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French without Tears

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Sébastien Japrisot is a name that sounds thoroughly French, though it snags awkwardly on the hinges of the surname. Which is because it’s actually an anagram of the author’s real name, the more euphonious Jean-Baptiste Rossi. The intriguingly verbose title of his most memorable thriller, however, is a literal translation of the original French – La dame dans l’auto avec des lunettes et un fusil.

Lady, car, gun – you get the picture – but the glasses? There’s the snag, the detail that doesn’t feel quite right. What’s going on? I’m afraid I can’t possibly tell you. The plot of this thriller is so fantastically bizarre, so impossible to figure out – at least on first reading – that to disclose it in any detail would be an act of literary desecration. But let me set it up for you. Dany Longo, our heroine and part-time narrator, commits a rare spontaneous act. She borrows her absent boss’s car and heads south, fleeing an empty 14 July weekend in Paris. She wants to see the sea, or, more specifically, the glamorous Riviera. But as she drives, weird stuff starts to happen.

She’s not gone more than fifty miles before an old woman sitting outside a café signals to her to stop. ‘I got out of the car. Her voice was very loud but hoarse and asthmatic. I could hardly understand her. She told me that I had left my coat at her café that morning.’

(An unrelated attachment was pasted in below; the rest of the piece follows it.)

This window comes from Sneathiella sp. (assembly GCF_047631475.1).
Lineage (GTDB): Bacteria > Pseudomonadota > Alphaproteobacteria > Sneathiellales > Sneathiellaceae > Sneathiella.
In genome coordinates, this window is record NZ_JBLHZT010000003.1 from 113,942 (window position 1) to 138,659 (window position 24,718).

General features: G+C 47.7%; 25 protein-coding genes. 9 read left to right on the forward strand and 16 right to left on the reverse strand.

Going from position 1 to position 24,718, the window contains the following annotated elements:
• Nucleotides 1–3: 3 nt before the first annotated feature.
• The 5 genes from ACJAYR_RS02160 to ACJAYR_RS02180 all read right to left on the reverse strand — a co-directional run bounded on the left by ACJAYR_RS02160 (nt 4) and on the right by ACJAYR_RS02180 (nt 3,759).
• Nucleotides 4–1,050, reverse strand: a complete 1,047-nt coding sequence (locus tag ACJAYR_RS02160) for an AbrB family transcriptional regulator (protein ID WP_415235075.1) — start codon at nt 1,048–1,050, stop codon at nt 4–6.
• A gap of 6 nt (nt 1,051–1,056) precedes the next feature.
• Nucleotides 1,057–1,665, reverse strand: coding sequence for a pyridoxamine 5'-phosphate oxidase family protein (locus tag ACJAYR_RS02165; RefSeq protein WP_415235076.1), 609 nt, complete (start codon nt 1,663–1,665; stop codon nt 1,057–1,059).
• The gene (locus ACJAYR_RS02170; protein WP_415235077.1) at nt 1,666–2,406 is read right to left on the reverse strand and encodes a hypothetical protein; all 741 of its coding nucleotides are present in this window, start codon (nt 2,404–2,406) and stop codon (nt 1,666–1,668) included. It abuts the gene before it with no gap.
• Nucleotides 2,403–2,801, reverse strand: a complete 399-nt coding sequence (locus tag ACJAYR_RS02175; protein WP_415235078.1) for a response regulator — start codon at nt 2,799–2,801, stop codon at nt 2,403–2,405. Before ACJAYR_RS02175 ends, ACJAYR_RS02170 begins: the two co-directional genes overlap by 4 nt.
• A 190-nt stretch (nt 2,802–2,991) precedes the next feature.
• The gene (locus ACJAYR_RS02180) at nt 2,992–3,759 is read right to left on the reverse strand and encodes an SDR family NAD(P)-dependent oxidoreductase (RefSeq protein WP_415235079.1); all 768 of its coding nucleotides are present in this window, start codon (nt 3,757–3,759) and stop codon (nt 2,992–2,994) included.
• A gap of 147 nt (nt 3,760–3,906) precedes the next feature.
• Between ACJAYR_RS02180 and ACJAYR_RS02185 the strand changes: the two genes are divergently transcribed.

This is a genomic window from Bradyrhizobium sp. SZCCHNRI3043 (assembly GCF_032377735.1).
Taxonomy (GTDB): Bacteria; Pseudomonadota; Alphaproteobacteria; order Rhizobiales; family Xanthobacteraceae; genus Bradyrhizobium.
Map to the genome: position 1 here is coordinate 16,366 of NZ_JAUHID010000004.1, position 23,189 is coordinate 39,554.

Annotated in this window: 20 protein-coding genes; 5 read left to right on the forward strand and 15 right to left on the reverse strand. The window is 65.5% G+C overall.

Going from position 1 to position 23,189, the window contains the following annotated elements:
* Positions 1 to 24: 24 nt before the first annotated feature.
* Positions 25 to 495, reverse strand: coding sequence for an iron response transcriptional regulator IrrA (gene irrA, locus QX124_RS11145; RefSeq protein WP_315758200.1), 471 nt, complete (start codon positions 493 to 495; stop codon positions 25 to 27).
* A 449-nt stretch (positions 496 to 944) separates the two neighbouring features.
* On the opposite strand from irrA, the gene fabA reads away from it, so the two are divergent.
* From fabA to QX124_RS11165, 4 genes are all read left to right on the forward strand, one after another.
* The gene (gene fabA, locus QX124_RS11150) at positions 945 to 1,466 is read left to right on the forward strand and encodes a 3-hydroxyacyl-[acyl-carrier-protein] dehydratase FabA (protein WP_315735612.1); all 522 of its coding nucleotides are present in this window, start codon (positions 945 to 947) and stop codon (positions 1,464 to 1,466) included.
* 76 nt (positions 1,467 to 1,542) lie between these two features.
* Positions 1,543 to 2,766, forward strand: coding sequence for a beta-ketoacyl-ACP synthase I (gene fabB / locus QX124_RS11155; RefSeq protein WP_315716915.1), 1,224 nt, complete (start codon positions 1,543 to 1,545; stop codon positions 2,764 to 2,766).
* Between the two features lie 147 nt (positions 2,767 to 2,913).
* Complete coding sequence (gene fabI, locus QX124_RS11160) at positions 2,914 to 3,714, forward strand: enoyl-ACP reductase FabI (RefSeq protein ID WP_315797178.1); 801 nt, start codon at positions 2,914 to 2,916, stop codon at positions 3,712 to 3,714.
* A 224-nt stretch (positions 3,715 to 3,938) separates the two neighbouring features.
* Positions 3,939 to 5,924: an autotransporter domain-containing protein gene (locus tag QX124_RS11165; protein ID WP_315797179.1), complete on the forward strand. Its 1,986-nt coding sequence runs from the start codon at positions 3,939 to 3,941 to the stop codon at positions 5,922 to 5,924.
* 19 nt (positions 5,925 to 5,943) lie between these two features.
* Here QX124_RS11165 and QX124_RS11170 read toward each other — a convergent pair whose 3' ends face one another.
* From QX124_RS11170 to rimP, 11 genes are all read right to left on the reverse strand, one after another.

How could that be? Dany had been in Paris that morning – the reader knows that and so does she. But there’s more. This crone turns out to be only the first of many people she encounters who assure Dany that she is repeating the journey she made a day earlier.

And that’s all I’m going to reveal, plot-wise. Sufficient to say that the complicated character of Dany – one of those colourless little office drones whose meek appearance is a calculated mask that covers a seething mess of resentment and bitterness formed, in her case, by an orphanage childhood – becomes m

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Sébastien Japrisot is a name that sounds thoroughly French, though it snags awkwardly on the hinges of the surname. Which is because it’s actually an anagram of the author’s real name, the more euphonious Jean-Baptiste Rossi. The intriguingly verbose title of his most memorable thriller, however, is a literal translation of the original French – La dame dans l’auto avec des lunettes et un fusil.